As we plan how we will spend our stimulus checks, the Governor, the N.H. Business and Industry Association and the N.H. Auto Dealers Association have decided, once again, to sing out of the same dog-eared hymnal. These three bastions of moderation, obfuscation and limited commitment have joined souls and, I suspect, wallets, to ensure that New Hampshire adopts a constitutional amendment that brings closure to the thorny issue of education funding. Closure, of course, is code for, not my job.
A friend lamented that Concord is defined by whining and finger pointing at The Court ("We are working under the constraints of Supreme Court decisions. Those constraints are preventing us from putting in place the best possible education plan." Lynch - State of the State 1/23/08). Sounds like a broken record? Remember this oldie but goodie uttered by then first-term Governor Jeanne Shaheen: "I disagree with the court's decision ." Damn court! Don't they understand no, nada, nope. How could they do this to us! (Note: The "us" ain't the schools, the kids or the property tax payer.)
Decades after political knuckle dragging produced half-assed results that did little to blunt the growing gap between rich and poor school districts, the aforementioned troika has the chutzpah to repackage the educational punt - targeted aid - and call it a solution. Shhh, don't you dare tell them that it was the revenue-starved Augenblick formula (the targeted aid plan of the '80s) that led to the contentious Claremont education lawsuit in the first place.
On its face the argument for targeted aid sounds soooo reasonable: "... it is not good policy to send the same base amount of education aid to every school district before we help the schools that really need it. ... That type of approach only widens disparities and maintains the status quo."
Yep, that was the same kind of claptrap former Governor Sununu promised in the '80s, producing little in the way of results. Targeted amounts delivered in one session become smaller amounts in the next. Legislative majorities targeted one group of needy communities in one biennium and different legislative majorities targeted other communities in the next term. Inconsistent support, political game playing - can't wait to make that concept permanent.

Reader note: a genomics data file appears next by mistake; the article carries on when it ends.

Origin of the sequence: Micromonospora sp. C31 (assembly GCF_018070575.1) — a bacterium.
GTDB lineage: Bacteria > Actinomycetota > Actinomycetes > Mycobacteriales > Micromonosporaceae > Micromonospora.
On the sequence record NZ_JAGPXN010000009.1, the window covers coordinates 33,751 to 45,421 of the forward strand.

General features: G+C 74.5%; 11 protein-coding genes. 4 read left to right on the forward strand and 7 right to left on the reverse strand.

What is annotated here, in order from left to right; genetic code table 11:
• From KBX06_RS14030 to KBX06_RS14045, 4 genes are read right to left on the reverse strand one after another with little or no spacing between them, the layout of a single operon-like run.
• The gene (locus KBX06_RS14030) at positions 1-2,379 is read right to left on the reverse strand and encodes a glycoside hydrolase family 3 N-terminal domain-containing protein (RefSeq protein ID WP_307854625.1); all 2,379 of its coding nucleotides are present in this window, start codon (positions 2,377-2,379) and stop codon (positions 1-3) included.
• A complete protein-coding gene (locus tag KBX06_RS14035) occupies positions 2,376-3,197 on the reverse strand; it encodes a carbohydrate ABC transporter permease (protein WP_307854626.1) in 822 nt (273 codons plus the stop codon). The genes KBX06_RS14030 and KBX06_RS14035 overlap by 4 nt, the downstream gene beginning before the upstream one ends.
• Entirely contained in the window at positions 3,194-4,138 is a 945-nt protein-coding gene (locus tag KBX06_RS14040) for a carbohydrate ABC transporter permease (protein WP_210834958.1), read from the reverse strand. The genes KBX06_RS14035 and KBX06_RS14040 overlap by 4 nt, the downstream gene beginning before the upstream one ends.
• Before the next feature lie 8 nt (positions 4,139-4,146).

And what never saw the light of day was property tax relief for families forking over increasing percentages of their incomes to pay exponentially growing property tax bills.
As the Governor recycles his plea for a constitutional amendment, let me recommend a couple of pages he obviously missed in a report , "The Property Tax-School Funding Dilemma," authored by a New Hampshire economist. The report, unveiled to accompany the Governor's constitutional amendment mantra, appears to reinforce sending support to needy schools. But, the Governor ignores a pivotal point in the report: Education support/reform may be undermined if a state fails to provide targeted relief to those homeowners overburdened by property taxes. Local-level "circuit breakers" currently provide tax relief for the elderly or the military. Why not offer the same relief to other tax-paying families in need?
Before the Governor pressures the Legislature to embrace a flawed constitutional amendment designed to target aid to schools, maybe he should find the constitutional fortitude to demand a targeted aid plan for property individual tax payers. Fixing taxes first, just might make repairing schools a hell of a lot easier. NH
Arnie Arnesen is a longtime radio and TV talk host, who calls herself "the recovered conscience of political discourse." Her opinion pieces on this page invariably prompt at least one subscription cancellation.
This article appears in the October 2009 issue of New Hampshire Magazine